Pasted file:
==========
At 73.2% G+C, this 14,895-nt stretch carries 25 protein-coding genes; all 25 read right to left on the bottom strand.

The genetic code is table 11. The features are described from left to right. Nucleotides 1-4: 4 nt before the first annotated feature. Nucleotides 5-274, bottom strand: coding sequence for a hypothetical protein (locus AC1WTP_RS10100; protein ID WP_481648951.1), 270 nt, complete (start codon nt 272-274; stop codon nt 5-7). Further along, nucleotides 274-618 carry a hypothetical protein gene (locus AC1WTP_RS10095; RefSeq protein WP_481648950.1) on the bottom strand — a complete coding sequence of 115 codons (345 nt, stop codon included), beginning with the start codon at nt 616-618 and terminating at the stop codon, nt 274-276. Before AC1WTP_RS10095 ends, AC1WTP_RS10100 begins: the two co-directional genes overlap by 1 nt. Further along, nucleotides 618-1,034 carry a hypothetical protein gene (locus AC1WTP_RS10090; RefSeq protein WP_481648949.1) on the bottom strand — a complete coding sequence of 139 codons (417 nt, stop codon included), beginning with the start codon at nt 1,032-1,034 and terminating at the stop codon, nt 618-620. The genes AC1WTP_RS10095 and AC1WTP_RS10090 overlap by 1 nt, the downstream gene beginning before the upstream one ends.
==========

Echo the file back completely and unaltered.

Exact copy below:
At 73.2% G+C, this 14,895-nt stretch carries 25 protein-coding genes; all 25 read right to left on the bottom strand.

The genetic code is table 11. The features are described from left to right. Nucleotides 1-4: 4 nt before the first annotated feature. Nucleotides 5-274, bottom strand: coding sequence for a hypothetical protein (locus AC1WTP_RS10100; protein ID WP_481648951.1), 270 nt, complete (start codon nt 272-274; stop codon nt 5-7). Further along, nucleotides 274-618 carry a hypothetical protein gene (locus AC1WTP_RS10095; RefSeq protein WP_481648950.1) on the bottom strand — a complete coding sequence of 115 codons (345 nt, stop codon included), beginning with the start codon at nt 616-618 and terminating at the stop codon, nt 274-276. Before AC1WTP_RS10095 ends, AC1WTP_RS10100 begins: the two co-directional genes overlap by 1 nt. Further along, nucleotides 618-1,034 carry a hypothetical protein gene (locus AC1WTP_RS10090; RefSeq protein WP_481648949.1) on the bottom strand — a complete coding sequence of 139 codons (417 nt, stop codon included), beginning with the start codon at nt 1,032-1,034 and terminating at the stop codon, nt 618-620. The genes AC1WTP_RS10095 and AC1WTP_RS10090 overlap by 1 nt, the downstream gene beginning before the upstream one ends.